An artist whose practice was forged among latter-day abstract expressionism, postminimalism’s hybrid and experimental approaches to painting, and the nascent feminist art movement(s) with the accompanying tide of bodily and domestic themes, Joan Snyder couldn’t be accused of being subtle with her imagery. Her current exhibition at SolwayJones is, shockingly, the first L.A. solo show for the MacArthur Fellow whose on-radar career has spanned from participation in biennials at the Corcoran Gallery and the Whitney Museum in the early ’70s to a 2005 retrospective at New York’s Jewish Museum and inclusion in the recent, historically significant traveling survey exhibitions Wack! Art and the Feminist Revolution, and High Times Hard Times, New York Painting 1967-1975. The show is riddled with compositions bearing not-so-vaguely vaginal, woundlike puddles of viscous, transparent crimson paint containing screws and nails — phallic shrapnel that evokes improvised explosive devices and both literalizes and toys with the varied connotations of the slang “getting nailed” and “screwing.” But such play between the literal and the literary, between images and objects that tap into both a physicality we know in our bodies and a ricochet of language we know in our minds, is pure Snyder; she deals in confrontational materiality and weaves in imagery and language, often scrawled on her raw-feeling canvases, to unsettling yet engaging ends. The word “RAW” turns up in a canvas here, mirroring — as “REDRUM” mirrored “MURDER” in The Shining — “WAR” on the opposite side of the composition, centered upon fleshy orbs of paint. It speaks for this whole exhibition of works that try to address our relations to our bodies, ourselves, each other and our earth. Such works succeed without the Neo-Expressionist posturing that Snyder, coming up in a different era and with little to lose, had no use for, and without the heroics that she knew from the get-go were largely denied her by the culture, her being a her. Instead, she sticks with raw — nobly, and often profoundly.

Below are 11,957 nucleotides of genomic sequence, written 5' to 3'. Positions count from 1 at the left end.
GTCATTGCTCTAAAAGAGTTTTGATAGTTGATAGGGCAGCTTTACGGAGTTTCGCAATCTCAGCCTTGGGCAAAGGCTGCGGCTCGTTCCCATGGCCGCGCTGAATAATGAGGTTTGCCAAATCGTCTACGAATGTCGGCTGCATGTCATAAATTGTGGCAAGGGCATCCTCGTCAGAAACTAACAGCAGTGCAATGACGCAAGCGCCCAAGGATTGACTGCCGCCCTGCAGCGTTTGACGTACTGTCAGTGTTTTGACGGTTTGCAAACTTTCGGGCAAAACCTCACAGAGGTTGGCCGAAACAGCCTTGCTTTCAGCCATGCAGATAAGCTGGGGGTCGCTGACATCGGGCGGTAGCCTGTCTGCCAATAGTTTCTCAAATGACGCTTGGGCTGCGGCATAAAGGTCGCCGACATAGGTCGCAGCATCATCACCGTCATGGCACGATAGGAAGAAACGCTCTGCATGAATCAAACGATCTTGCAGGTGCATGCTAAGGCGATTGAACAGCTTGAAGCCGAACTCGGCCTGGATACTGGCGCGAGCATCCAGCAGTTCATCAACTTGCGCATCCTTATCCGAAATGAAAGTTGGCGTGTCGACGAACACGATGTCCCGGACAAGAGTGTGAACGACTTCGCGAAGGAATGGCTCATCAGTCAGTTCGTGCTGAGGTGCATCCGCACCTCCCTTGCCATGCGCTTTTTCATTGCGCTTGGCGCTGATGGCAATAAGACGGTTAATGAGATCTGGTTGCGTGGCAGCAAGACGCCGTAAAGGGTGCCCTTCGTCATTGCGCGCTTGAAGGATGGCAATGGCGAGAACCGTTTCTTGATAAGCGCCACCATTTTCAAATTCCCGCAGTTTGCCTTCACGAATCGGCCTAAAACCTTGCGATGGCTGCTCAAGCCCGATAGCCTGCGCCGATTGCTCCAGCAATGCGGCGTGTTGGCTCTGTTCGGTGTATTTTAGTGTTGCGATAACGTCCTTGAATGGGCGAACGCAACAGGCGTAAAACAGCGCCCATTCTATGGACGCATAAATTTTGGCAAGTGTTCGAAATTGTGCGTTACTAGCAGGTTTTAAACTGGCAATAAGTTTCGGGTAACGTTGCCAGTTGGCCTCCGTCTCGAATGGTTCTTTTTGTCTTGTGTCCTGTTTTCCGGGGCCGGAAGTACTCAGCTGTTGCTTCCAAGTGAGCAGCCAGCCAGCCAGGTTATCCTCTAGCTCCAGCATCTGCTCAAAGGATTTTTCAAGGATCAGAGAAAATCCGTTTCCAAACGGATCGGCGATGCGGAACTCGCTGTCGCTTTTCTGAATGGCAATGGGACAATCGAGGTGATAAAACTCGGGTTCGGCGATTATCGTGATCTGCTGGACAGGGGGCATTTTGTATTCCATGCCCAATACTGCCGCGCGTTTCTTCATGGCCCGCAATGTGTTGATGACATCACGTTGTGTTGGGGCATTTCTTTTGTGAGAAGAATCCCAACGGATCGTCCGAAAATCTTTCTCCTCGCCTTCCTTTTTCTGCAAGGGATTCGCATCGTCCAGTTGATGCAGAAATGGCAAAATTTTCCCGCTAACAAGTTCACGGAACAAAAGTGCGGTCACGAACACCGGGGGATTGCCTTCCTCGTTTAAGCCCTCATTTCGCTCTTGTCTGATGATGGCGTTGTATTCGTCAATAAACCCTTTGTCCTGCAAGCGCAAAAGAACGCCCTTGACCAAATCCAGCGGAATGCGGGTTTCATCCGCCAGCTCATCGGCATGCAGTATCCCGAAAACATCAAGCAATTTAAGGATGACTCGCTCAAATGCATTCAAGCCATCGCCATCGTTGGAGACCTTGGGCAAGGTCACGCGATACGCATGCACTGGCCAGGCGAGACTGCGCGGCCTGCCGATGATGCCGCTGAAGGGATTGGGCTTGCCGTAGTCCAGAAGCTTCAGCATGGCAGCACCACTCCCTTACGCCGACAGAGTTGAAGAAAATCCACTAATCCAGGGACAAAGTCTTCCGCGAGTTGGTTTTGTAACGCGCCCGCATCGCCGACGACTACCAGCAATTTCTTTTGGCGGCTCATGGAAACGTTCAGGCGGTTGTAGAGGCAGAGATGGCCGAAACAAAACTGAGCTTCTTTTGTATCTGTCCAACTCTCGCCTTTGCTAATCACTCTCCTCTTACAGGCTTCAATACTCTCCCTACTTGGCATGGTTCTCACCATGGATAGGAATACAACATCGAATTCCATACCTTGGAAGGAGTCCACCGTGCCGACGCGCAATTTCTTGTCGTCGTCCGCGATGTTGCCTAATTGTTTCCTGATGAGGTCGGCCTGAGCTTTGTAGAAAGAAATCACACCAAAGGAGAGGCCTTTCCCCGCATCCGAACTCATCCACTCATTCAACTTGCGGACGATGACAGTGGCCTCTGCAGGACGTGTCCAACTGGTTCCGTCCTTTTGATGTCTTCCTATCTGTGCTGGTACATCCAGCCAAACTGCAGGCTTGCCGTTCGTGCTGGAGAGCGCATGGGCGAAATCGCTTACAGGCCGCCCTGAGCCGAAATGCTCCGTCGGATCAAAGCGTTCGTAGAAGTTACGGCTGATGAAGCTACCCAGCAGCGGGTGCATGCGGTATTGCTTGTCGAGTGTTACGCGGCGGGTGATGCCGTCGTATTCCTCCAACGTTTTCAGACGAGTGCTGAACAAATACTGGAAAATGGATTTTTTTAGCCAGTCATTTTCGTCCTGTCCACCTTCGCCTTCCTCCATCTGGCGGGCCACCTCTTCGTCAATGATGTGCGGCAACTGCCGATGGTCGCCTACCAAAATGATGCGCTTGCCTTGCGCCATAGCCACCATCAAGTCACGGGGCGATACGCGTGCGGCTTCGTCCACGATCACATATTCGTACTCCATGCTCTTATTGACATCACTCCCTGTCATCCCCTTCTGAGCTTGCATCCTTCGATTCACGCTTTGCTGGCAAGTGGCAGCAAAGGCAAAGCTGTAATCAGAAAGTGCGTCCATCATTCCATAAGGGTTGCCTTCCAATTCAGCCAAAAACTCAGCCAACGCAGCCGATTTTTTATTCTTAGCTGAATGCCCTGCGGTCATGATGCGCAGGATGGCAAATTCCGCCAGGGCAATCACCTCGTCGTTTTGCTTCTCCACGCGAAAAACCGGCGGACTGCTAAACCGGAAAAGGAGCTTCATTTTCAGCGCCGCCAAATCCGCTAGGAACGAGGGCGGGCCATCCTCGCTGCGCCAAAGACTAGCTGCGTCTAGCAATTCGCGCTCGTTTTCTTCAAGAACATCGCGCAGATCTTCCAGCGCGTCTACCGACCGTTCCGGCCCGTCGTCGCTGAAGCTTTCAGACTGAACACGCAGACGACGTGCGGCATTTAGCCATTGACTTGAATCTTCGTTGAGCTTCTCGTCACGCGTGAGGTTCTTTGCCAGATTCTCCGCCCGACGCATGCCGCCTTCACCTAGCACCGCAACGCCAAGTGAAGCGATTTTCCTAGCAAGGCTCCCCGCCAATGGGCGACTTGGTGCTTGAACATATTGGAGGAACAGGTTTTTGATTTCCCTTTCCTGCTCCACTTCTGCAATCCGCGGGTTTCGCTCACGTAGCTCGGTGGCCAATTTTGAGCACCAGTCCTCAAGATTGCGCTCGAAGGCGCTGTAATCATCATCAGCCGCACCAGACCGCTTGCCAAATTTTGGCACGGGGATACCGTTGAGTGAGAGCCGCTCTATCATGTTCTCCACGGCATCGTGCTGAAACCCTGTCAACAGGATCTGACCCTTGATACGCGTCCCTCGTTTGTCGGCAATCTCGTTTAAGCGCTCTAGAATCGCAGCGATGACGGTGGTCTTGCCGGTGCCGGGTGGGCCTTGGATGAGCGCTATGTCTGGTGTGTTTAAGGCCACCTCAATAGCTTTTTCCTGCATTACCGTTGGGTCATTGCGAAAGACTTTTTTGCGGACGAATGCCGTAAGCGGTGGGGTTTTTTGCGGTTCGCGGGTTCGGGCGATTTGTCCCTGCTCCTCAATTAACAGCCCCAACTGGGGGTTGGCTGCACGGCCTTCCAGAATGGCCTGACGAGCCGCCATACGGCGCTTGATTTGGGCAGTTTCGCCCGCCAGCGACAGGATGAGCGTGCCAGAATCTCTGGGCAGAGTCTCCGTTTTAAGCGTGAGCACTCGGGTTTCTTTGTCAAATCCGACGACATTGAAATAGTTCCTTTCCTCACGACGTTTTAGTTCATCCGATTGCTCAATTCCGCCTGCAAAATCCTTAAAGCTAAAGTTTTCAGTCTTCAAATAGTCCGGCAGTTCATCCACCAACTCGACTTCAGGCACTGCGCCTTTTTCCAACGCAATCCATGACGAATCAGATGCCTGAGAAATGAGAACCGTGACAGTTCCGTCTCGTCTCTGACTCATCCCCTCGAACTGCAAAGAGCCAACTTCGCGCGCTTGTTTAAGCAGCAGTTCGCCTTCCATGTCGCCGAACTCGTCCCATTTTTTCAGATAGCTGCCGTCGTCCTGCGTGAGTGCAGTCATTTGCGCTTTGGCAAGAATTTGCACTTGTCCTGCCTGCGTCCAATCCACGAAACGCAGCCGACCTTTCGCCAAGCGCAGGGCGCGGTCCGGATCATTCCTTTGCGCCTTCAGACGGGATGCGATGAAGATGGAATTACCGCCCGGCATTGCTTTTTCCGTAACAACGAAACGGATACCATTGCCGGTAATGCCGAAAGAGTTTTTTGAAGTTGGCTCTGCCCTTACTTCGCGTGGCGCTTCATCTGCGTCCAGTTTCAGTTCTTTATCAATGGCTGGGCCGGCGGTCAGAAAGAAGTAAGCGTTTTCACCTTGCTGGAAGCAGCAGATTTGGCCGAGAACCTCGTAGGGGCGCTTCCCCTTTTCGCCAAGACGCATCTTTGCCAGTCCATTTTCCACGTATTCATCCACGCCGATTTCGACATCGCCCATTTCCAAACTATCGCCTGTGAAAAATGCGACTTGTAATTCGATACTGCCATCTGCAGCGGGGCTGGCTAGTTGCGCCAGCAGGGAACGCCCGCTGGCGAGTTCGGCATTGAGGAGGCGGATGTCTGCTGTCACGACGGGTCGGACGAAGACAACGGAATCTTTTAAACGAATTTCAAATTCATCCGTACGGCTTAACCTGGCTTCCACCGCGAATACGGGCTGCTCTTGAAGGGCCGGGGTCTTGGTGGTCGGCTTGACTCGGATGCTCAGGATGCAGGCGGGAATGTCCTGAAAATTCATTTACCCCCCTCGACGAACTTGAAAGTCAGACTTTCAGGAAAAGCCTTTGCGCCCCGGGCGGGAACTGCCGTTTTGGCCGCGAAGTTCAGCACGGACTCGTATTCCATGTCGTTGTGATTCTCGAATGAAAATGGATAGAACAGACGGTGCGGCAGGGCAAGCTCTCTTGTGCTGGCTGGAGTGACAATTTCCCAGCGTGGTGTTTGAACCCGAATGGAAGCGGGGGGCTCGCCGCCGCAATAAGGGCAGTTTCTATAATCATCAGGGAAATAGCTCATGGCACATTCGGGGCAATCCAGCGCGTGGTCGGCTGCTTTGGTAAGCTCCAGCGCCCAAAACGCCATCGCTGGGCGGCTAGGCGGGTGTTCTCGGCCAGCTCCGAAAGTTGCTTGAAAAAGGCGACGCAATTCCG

SolwayJones Gallery, 990 N. Hill St., No. 180, L.A.; Tues.-Sat., 11 a.m.-6 p.m., through April 11. (323) 223-0224 or

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